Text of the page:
In October police arrested Joseph Harris of Bradenton, Florida, for employing two unlicensed telemarketers at his air conditioning business. Calling people without a license is a third-degree felony in Florida, legally equivalent to cocaine possession, battery of a police officer, or burglary of an unoccupied structure. Harris faces up to five years in jail and a $5,000 fine.
The Florida Telemarketing Act requires businesses that solicit sales over the phone to pay an annual fee of $1,500 and an additional $50 for each telemarketer. If salespeople use a script, it must be cleared by the Department of Agriculture and Consumer Services.
The law contains 28 paragraphs of exemptions, including calls for religious, charitable, or political purposes and for selling newspapers, certain financial services, or less than $500 in food products. Exempted telemarketers still must register with the state and keep the official acknowledgement of exemption on hand for inspection.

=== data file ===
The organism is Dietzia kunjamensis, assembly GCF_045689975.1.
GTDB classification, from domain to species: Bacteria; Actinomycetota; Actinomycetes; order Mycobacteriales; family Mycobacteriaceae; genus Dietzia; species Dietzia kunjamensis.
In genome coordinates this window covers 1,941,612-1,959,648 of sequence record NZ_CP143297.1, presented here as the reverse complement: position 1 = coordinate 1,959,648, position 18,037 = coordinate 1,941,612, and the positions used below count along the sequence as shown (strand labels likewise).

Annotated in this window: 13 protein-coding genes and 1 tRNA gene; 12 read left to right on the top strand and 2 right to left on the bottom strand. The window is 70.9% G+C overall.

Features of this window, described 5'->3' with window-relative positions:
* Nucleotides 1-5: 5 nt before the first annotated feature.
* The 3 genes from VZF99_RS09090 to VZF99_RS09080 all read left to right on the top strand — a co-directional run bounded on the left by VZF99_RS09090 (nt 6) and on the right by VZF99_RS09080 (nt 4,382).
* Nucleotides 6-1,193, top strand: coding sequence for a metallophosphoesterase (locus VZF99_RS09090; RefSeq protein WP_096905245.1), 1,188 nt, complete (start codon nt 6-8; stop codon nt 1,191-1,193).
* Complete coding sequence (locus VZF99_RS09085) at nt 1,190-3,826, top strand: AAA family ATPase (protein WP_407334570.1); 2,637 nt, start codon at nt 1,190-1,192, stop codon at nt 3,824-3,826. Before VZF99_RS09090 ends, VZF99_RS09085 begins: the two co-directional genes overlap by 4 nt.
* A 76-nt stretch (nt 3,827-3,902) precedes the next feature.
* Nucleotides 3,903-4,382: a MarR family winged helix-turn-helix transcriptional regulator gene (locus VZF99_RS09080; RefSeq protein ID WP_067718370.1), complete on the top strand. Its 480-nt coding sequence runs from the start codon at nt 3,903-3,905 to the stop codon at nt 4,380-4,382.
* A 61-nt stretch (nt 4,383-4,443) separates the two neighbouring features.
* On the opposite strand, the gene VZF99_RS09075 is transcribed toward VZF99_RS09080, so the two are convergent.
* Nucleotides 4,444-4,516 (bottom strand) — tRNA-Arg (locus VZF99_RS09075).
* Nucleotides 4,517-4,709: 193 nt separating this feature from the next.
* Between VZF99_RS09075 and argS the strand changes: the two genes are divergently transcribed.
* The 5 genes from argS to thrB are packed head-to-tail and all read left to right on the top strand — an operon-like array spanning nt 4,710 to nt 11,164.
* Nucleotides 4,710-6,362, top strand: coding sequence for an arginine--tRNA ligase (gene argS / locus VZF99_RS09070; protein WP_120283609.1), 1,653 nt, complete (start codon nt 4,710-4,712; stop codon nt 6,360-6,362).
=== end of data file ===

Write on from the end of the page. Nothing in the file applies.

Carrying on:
In 2011 state officials cited 12 businesses and 170 telemarketers for working without a license. That year Republican state senators defeated a bill that would have eliminated licensing for telemarketers as well as interior designers, travel agents, hair braiders, and auctioneers, among other occupations.